The Web has traditionally been a male bastion -- but women are closing the Internet's gender gap, a new study reveals.
Research by the Pew Internet & American Life Project shows that 61 percent of US men go online each day, compared with 57 percent of women. But while there is a greater proportion of men using the Internet, the larger female population means there are now more women than men on the Web.
The study suggests that while men are holding on to their status as early adopters of the Web, younger women are outstripping their male counterparts in nearly all areas.
While older men are more likely to use the Internet than older women, the opposite is true for younger users -- 86 percent of women aged 18 to 29 will regularly connect to the Web, as opposed to 80 percent of men in the same range.
The study, which examined the habits of more than 6,000 Internet users across the US, shows the sexes have different uses for the Web.
While men are more interested in information, women are concerned with communication and social networks.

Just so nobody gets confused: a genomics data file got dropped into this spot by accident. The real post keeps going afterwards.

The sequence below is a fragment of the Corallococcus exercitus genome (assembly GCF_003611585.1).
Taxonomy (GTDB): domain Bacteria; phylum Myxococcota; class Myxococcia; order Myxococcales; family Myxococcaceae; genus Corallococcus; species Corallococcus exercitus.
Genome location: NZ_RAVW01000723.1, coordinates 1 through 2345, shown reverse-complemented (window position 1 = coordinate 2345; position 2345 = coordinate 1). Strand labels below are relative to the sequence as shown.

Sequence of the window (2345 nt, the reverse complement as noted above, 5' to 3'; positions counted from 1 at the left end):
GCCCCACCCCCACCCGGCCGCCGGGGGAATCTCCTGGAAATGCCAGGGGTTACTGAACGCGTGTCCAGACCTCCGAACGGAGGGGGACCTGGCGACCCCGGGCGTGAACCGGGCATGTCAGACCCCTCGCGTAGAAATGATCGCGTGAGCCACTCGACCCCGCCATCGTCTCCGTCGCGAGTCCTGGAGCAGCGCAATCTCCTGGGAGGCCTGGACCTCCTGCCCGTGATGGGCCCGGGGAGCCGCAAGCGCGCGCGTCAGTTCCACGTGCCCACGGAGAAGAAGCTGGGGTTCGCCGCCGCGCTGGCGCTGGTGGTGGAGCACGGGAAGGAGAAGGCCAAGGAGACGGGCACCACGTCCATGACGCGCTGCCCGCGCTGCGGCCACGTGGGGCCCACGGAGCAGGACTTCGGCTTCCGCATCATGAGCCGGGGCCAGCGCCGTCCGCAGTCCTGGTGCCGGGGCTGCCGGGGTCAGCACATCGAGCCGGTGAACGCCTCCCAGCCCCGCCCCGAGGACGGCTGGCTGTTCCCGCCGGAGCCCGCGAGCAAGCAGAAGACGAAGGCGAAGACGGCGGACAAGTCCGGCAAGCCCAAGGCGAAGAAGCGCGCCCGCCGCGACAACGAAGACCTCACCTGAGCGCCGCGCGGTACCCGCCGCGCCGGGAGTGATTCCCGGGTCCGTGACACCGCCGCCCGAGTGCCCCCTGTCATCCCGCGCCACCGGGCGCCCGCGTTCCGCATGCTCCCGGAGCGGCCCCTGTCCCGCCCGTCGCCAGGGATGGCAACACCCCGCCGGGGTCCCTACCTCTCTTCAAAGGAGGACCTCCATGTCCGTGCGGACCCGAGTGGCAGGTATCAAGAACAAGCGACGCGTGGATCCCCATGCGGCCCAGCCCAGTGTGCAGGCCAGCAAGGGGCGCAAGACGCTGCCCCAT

Men are more likely to read the news, check weather forecasts, download music and do job-related research. Women send e-mail, view maps, and get background information on health problems.
"If there is an overall pattern of differences here, it is that men value the Internet for the breadth of experiences it offers, and women value it for the human connections," said Deborah Fallows, senior research fellow at Washington-based Pew and author of the report.
The Pew study suggests that variations in Internet habits are narrowing as adoption grows, according to Fallows.
She believes gender differences will even out as access becomes ubiquitous.